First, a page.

(The one candidate who did not adjust the timbre of his voice during the debate who did not go on to become president was Al Gore, who won the popular vote by a wider margin than Kennedy in 1960.  Also, I like to say that we have scientifically determined who is more or less important than Larry King.  Larry King is apparently the measuring-stick of cultural relevance.)

I was fascinated but not at all surprised by these findings.  De Waal brings up this study to illustrate how similar human patterns of social power dynamics are to those of apes (chimps in particular—bonobos are famously lovey-dovey, although, as recent observations indicate, not so benign with each other as to be above the occasional infanticide and subsequent cannibalism (that’s a link to an article about the cannibalism incident that rocked the bonobo world a few months back, by Vanessa Woods, who is the hottest bonobo expert in the world (it’s a testament to my geekiness that I actually have a “celebrity crush” on a primatologist))).  Anyway, I felt a little vindicated when I read that; this is from my book:

I looked up at their faces. I thought I could detect that Norm was visibly irritated that the man had introduced himself to Lydia—and then introduced his wife to me, the chimp—without first acknowledging him, and even further irritated that he had done so in front of the Important Man. The Important Man seemed to consider himself above such things—the battlefield of gestures, words, manners—the whole delicate metalangauge of human social posturing. What apes do with thumping on their chests, throwing clumps of grass, banging on logs—human beings do in subtler ways. There’s very little difference, otherwise.

But what made me think of this today was the film I watched last night, The Big Kahuna.  Based on a play by Roger Rueff, The Big Kahuna is exactly the kind of thing I love: a small, smart, sad, vicious film mostly set in one room, with three characters, none of them women, being unrelentingly nasty to each other in very witty ways.  It’s like the cinematic equivalent of a glass of neat Scotch.  Like Glengarry Glen Ross, The Big Kahuna is about desperate salesmen, and most of the action has to do with social power dynamics.  There is a particularly amazing scene early in the movie: Peter Facinelli (who I’ve never seen in anything else) is a fresh-faced, naïve company rookie straight out of school, and Danny DeVito is a gruff, chain-smoking oldtimer who’s been doing this shit for years; they’re sitting in a chintzy suite in a convention hotel, preparing for a nametag-and-open-bar-type party; the young guy clearly deflects power to Danny DeVito’s character; as they’re talking, it cuts back-and-forth with short scenes of Kevin Spacey walking into the hotel, checking in and riding the elevator up to the suite; the moment Kevin Spacey walks into the room, the power dynamic immediately shifts.  His mere presence poisons the well.  You can watch Danny DeVito’s social potency instantly wither.  What had been a friendly enough atmosphere, after the addition of a third point in the social triangle (the chest-beating alpha male), suddenly becomes a social warzone.  I’ve seen this happen countless times, especially in all-male company: everyone belittles and humiliates each other until a clear dominance hierarchy is established.  It’s a process extremely similar to displaying behavior in chimps.  It makes me wonder if chimps are as unconscious of it as we are.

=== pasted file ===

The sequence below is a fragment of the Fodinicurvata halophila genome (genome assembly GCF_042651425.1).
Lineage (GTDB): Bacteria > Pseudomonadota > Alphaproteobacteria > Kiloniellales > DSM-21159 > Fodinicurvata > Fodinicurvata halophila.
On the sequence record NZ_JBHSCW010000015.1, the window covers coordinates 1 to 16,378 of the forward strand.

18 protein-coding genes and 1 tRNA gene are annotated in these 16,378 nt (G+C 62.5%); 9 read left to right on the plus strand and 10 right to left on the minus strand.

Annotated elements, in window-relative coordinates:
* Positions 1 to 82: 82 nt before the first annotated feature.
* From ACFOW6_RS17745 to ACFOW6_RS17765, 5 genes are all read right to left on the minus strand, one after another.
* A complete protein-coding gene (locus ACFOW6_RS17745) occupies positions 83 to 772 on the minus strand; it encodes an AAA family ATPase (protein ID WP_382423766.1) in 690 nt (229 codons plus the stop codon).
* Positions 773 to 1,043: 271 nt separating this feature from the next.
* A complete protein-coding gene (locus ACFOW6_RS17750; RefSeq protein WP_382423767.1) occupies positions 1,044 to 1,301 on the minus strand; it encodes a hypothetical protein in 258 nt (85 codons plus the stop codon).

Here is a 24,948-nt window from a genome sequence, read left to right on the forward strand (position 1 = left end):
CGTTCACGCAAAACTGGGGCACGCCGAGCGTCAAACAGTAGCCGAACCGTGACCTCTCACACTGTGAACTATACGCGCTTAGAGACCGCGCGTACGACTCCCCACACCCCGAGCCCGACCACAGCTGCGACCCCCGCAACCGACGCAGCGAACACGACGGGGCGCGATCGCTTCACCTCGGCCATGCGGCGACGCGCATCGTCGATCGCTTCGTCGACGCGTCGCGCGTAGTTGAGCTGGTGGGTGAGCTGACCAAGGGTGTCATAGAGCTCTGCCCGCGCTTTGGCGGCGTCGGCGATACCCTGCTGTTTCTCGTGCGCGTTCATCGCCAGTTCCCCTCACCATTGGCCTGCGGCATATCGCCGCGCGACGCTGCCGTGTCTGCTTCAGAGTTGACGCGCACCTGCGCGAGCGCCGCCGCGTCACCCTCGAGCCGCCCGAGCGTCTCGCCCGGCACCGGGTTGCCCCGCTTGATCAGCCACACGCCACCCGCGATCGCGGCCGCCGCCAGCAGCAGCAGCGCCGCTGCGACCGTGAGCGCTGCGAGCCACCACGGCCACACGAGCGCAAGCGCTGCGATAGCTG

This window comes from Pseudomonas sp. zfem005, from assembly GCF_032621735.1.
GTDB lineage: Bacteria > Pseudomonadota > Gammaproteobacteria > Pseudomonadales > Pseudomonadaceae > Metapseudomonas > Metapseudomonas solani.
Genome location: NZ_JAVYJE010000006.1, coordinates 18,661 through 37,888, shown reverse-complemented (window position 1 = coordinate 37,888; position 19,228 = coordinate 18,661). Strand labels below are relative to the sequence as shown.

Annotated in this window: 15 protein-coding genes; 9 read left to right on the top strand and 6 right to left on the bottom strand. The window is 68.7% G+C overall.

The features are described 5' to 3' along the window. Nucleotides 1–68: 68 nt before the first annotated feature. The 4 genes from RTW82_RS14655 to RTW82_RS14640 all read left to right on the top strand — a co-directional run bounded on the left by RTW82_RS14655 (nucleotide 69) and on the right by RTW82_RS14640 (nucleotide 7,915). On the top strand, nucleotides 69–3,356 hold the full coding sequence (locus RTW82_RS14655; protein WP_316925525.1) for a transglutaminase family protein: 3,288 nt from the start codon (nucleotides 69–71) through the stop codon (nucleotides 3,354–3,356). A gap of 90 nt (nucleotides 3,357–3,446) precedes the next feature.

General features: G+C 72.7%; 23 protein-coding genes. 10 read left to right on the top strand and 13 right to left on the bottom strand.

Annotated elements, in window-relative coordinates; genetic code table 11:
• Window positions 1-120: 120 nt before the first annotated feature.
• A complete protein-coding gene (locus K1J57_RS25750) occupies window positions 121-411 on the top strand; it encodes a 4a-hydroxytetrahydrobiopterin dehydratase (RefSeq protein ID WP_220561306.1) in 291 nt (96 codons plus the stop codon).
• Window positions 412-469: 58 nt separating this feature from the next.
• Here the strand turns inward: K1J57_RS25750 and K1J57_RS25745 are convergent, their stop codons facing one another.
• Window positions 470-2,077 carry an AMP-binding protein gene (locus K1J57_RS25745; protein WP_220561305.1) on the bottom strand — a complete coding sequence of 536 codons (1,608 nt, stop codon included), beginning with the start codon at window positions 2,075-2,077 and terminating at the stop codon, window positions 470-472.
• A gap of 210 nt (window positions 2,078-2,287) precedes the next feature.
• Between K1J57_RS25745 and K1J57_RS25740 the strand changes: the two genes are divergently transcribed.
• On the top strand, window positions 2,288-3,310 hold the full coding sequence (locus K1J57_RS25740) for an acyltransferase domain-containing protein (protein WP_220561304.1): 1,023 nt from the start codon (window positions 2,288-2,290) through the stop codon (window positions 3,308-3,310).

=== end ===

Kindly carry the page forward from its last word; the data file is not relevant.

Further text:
And with that I give you the most surreal Larry King interview I’ve ever seen.  This is his bizarre interview with Marlon Brando in 1994 (Brando granted him an interview, but insisted they film it at his house).  I strongly suggest you watch all six parts on YouTube.  Marlon Brando barely answers his questions, takes off his shoes, sings and kisses Larry King on the lips.  And I’m sure he does not adjust his vocal timbre.

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Filed under Anger, Apes, Film, Frans de Waal, Literature, Nerds, Power